The start of construction on Berlin’s Museum Island is closely tied to the Enlightenment and humanist ideals of the early 19th century. Great architects such as Karl Friedrich Schinkel and Friedrich August Stüler were instrumental in the architectural design of the island in the River Spree that is both the historical starting point and the city center of Berlin. To this day, their masterpieces of classicist architecture lend Berlin’s Museum Island its unmistakable face. With the opening in 1830 of what is now the Altes Museum, Museum Island Berlin began to develop into a “space for art and science” under Frederick William IV. This was followed by the construction of the Neues Museum (1843-1855), the (Old) National Gallery (1867-1876), the Bode Museum (called the Kaiser Friedrich Museum from 1897-1904) and the Pergamon Museum (1910-1930).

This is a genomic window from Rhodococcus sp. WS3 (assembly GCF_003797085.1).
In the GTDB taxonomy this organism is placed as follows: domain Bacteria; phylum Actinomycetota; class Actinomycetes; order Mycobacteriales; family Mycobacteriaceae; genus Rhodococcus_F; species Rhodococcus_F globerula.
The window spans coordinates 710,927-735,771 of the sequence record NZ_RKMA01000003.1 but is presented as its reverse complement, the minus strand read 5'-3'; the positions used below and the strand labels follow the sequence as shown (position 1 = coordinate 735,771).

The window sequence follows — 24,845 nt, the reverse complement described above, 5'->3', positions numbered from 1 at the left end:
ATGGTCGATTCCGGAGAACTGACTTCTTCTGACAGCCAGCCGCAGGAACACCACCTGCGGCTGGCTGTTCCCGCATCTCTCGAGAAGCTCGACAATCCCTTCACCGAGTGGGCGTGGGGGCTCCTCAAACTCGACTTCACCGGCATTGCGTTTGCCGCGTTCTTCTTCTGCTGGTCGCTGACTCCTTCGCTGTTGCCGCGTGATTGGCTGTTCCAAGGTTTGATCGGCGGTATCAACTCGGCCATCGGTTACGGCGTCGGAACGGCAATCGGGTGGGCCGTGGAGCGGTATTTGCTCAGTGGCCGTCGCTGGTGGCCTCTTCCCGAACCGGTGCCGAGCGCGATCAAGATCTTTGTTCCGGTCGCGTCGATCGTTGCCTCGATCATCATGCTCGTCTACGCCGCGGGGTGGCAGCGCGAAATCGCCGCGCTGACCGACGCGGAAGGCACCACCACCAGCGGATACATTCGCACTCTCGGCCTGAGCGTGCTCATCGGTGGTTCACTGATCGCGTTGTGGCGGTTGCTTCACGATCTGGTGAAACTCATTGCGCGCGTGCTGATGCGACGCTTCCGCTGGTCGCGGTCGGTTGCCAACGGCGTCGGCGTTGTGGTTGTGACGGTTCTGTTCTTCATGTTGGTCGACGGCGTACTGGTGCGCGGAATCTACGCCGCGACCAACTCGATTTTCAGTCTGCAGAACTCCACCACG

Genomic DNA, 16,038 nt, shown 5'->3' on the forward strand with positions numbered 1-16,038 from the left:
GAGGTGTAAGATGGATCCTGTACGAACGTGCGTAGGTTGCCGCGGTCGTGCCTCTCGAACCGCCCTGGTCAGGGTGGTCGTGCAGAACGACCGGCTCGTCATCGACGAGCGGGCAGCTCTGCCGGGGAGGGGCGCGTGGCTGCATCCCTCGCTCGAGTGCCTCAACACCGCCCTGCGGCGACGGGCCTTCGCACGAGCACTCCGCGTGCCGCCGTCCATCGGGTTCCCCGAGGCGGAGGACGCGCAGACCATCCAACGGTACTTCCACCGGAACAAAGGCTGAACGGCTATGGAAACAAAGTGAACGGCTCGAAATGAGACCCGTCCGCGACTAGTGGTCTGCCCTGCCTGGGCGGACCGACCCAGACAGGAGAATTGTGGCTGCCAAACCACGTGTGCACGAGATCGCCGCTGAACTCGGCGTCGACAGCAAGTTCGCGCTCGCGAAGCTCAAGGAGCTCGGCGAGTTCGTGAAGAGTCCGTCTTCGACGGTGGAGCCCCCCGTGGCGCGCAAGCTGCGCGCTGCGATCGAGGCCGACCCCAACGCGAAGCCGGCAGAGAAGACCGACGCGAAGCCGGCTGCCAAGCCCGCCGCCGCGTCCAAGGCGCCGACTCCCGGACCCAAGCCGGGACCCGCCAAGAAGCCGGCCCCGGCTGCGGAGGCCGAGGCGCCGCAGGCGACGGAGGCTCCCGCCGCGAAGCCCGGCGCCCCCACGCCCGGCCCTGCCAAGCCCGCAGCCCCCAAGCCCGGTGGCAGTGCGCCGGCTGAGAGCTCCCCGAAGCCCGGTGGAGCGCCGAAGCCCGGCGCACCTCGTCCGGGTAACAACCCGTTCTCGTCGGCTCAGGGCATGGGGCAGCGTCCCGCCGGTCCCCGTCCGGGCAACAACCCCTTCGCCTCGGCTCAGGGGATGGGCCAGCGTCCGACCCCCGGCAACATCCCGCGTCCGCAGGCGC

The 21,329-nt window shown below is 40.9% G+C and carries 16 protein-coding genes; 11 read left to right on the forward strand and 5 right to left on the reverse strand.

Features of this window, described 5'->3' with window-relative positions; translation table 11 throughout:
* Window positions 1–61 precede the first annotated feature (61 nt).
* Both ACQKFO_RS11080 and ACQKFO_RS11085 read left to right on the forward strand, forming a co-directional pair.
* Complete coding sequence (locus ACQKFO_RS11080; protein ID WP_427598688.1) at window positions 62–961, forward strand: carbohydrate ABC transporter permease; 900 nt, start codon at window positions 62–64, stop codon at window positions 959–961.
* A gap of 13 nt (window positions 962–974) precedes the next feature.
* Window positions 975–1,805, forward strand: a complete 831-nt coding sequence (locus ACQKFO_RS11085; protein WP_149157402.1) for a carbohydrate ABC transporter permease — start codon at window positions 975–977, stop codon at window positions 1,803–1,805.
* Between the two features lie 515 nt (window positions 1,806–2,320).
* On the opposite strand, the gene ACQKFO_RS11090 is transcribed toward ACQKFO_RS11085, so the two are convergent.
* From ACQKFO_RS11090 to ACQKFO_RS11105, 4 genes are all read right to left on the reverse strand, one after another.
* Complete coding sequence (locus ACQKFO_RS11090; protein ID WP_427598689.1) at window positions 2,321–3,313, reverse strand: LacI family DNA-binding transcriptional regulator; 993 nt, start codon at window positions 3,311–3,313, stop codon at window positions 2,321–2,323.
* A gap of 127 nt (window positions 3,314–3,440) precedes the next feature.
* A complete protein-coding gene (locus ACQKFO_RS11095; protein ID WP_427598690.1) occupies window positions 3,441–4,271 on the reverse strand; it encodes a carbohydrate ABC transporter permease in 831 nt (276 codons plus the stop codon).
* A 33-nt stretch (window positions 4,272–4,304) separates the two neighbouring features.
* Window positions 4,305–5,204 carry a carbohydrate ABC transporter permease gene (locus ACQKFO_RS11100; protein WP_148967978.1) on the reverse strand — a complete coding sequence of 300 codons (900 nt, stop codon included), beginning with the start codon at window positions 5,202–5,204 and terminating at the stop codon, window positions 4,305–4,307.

The central open space on Museum Island is the Kolonnadenhof courtyard, surrounded by the buildings of the Neues Museum, the Pergamon Museum, the Alte Nationalgalerie and the colonnade walkways. The original design of the courtyard dates back to 1880. The layout and motifs of the historic design have been taken up in the current version and carefully modernized.
This place steeped in cultural history once again serves as the perfect venue for the UFA Film Nights this year.